A number of important conclusions may be drawn from these results:

1. The number of counts bound to the filter containing N. meningitidis DNA was 9.4% of the counts bound to the filter containing N. gonorrhoeae DNA. Therefore, some portion of the 1.1 kb fragment of N. gonorrhoeae DNA contained in pAL1 was substantially complementary to N. meningitidis target.

2. The addition of increasing amounts of unlabeled N. meningitidis DNA in hybridization reactions suppressed hybridization of labeled pAL1 to the N. gonorrhoeae target as well as the N. meningitidis target. When unlabeled N. meningitidis DNA was added to a 2×106 fold excess, the hybridization of the pALl probe to the N. gonorrhoeae target DNA is reduced to 24% of the normal value. Under the same conditions, the hybridization of the pAL1 probe to N. meningitidis target DNA is reduced to almost undetectable levels.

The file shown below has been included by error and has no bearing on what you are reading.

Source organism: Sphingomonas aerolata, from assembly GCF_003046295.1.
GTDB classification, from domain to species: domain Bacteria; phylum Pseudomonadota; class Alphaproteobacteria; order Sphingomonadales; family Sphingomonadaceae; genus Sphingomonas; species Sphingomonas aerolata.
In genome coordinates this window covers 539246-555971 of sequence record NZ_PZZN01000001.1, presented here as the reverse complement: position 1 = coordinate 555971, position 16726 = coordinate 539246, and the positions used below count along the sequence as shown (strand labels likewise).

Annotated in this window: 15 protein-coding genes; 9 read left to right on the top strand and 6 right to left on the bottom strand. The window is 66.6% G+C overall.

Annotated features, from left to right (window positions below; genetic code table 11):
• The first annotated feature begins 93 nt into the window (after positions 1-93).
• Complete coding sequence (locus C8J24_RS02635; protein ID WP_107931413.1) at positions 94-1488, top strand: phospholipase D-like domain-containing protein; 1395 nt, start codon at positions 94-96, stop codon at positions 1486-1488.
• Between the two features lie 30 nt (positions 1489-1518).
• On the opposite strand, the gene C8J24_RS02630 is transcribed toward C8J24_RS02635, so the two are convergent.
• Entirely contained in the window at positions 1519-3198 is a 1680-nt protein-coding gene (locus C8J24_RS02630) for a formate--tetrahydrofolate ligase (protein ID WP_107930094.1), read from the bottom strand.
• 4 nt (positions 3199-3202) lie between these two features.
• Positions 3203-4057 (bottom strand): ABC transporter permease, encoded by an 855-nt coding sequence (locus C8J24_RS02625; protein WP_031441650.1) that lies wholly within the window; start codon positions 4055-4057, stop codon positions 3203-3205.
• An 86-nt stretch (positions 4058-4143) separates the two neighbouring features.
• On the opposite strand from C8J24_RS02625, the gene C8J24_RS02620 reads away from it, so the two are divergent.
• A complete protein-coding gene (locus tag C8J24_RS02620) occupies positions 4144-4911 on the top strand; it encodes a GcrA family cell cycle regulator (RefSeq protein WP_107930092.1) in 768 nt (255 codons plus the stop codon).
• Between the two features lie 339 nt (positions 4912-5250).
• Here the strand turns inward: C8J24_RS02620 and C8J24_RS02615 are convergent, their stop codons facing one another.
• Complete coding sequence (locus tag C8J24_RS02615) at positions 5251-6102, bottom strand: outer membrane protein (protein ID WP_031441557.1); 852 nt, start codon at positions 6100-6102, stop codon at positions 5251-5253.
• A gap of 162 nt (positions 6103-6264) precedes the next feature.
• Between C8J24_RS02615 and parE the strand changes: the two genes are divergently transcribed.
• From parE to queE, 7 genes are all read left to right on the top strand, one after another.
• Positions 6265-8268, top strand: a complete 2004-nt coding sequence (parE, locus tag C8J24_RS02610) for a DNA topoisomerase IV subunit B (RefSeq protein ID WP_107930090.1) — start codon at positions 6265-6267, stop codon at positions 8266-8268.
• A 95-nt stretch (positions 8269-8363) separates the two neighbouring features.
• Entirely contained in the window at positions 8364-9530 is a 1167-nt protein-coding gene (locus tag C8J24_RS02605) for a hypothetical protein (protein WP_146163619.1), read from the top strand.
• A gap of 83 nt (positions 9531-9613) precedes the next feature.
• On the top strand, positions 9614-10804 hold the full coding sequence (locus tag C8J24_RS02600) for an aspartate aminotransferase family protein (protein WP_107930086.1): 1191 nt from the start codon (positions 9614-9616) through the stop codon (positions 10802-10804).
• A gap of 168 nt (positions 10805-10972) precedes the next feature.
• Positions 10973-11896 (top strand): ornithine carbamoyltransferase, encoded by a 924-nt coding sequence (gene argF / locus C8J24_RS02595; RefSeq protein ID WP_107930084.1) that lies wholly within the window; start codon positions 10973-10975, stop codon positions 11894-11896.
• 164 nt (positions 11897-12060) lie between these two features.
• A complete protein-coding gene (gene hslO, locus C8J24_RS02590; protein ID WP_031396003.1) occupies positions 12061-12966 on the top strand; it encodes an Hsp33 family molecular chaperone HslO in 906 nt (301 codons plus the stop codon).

3. An amount of unlabeled N. meningitidis DNA can be chosen (3×104 fold excess,) at which cross-reactivity of the probe with N. meningitidis chromosomal DNA is reduced to only 2% while the probe retains 74% of its affinity for N. gonorrhea chromosomal DNA.

4. This example illustrated how this invention can be used to avoid mis-identifying N. meningitidis DNA for N. gonorrhea DNA.

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Classifications
U.S. Classification435/5, 436/501, 536/24.32, 435/39, 435/35, 436/508, 436/63, 435/29, 536/24.3, 536/24.31, 436/94, 435/6.16
International ClassificationG01N33/58, G01N33/53, C12Q1/00, G01N33/50, C12Q1/70, C12Q1/68
Cooperative ClassificationC12Q1/70, C12Q1/6813, C12Q1/689, C12Q1/6832
European ClassificationC12Q1/70, C12Q1/68B8, C12Q1/68M10B, C12Q1/68B